North Korea restricts Chinese tour groups ahead of anniversary: report

Seoul: Pyongyang will suspend Chinese tour group visits to North Korea ahead of a high profile anniversary next month, according to news reports Saturday. The North’s Korea International Youth Travel Agency told a Chinese tourist agency that hotels in Pyongyang would be closed for renovations for 20 days starting Saturday, according to South Korean media reports.

Another North Korean travel agency informed their Chinese partner that an unspecified “state decision” meant they had to stop receiving Chinese tour group package travellers until September 5, the reports said.

North Korea has in the past restricted entry to foreigner tourists as the country prepares for significant events, giving a variety of reasons for the moves, Yonhap reported.

The latest measures come as the North prepares to mark the 70th anniversary of the foundation of the government.

In his New Year speech in January, leader Kim Jong Un said North Korean people would “greet the 70th founding anniversary of their Republic as a great, auspicious event”.

In part thanks to a recent diplomatic thaw, the number of Chinese tourists visiting the North has rapidly increased.

Between 1,000 and 2,000 tourists are currently visiting popular sites such as the North’s side of the demilitarized zone in a single day, NK News, an online news provider, said.

The surge in Chinese tourism may have been seen by North Korean authorities as straining Pyongyang’s limited hotel infrastructure ahead of the anniversary, it added.

The North has been preparing for the arrival of foreign delegations and thousands of North Korean citizens have reportedly been practicing choreographed movements in Pyongyang for the official celebration of the anniversary.

YTN TV quoted a military official as saying that soldiers and weapons were converging on Mirim military airport near Pyongyang to practice a military parade.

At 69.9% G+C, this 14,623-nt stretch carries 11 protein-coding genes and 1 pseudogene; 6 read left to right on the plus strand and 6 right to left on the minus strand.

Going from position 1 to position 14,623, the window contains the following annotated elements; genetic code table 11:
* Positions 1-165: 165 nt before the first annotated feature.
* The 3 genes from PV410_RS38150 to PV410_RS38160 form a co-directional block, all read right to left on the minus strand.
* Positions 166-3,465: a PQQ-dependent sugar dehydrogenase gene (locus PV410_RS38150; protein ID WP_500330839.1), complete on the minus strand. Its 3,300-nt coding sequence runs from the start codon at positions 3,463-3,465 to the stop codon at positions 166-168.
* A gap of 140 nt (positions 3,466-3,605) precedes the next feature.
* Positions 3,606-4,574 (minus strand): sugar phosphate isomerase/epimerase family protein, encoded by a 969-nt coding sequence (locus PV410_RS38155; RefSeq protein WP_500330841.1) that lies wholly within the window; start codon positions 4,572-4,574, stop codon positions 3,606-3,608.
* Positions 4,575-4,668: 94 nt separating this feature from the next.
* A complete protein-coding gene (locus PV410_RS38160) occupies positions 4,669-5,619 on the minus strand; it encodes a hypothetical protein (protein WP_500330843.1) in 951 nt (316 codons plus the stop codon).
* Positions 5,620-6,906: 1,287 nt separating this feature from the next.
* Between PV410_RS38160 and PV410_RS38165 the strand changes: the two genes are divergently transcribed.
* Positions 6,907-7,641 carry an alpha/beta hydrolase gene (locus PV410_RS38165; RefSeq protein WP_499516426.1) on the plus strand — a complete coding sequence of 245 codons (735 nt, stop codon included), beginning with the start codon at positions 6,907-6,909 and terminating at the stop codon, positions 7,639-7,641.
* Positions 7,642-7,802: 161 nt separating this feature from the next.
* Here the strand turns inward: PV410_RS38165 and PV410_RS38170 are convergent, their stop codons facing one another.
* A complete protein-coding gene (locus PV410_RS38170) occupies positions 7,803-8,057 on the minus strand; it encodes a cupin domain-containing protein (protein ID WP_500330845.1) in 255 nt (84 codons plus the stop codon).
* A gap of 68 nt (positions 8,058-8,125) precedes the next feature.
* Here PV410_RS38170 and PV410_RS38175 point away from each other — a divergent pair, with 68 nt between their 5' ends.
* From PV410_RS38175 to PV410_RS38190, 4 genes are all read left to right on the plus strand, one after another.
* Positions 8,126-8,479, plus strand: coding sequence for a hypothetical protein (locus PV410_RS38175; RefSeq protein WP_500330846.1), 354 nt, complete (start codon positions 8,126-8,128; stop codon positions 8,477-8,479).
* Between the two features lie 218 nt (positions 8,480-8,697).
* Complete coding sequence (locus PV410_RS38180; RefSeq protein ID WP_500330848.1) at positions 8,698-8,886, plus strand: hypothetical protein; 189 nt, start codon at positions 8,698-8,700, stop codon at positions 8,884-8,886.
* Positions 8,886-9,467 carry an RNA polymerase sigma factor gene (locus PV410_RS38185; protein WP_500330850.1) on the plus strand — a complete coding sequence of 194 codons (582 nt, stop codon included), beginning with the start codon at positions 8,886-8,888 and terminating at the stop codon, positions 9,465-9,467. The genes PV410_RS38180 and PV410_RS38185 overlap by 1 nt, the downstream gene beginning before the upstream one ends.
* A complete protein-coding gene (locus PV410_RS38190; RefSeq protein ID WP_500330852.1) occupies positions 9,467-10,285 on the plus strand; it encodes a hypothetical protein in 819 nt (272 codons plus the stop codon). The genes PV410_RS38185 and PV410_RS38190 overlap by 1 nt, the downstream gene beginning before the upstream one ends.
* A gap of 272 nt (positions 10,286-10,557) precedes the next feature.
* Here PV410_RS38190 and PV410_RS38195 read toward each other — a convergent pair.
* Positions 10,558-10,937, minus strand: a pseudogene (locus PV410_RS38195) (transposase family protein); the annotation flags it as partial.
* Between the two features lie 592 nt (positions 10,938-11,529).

A satellite picture showed massive camouflage hangars have been put up, sparking speculation that the North might be hiding long-range missile transport and launch vehicles.

Similar camouflage hangars were seen in January when the North was preparing for a military parade to mark a military anniversary the following month.

The North at that time showcased what appeared to be its two newest intercontinental ballistic missiles, the Hwasong-14 and Hwasong-15.

“The hangars look large enough to conceal ICBMs” Shin Jong-woo, a defence analyst, told YTN.

The 70th anniversary comes during a rare diplomatic detente on the Korean peninsula.

At a historic summit with President Trump in June in Singapore, Kim made a vague commitment to denuclearisation — although it was far from the longstanding US demand for the complete, verifiable and irreversible dismantling of Pyongyang’s atomic arsenal.

Although Trump touted his summit with Kim as a historic breakthrough, the nuclear-armed North has since criticised Washington for its “gangster-like” demands of complete, verifiable and irreversible disarmament.

The US has urged the international community to maintain tough sanctions on the isolated regime.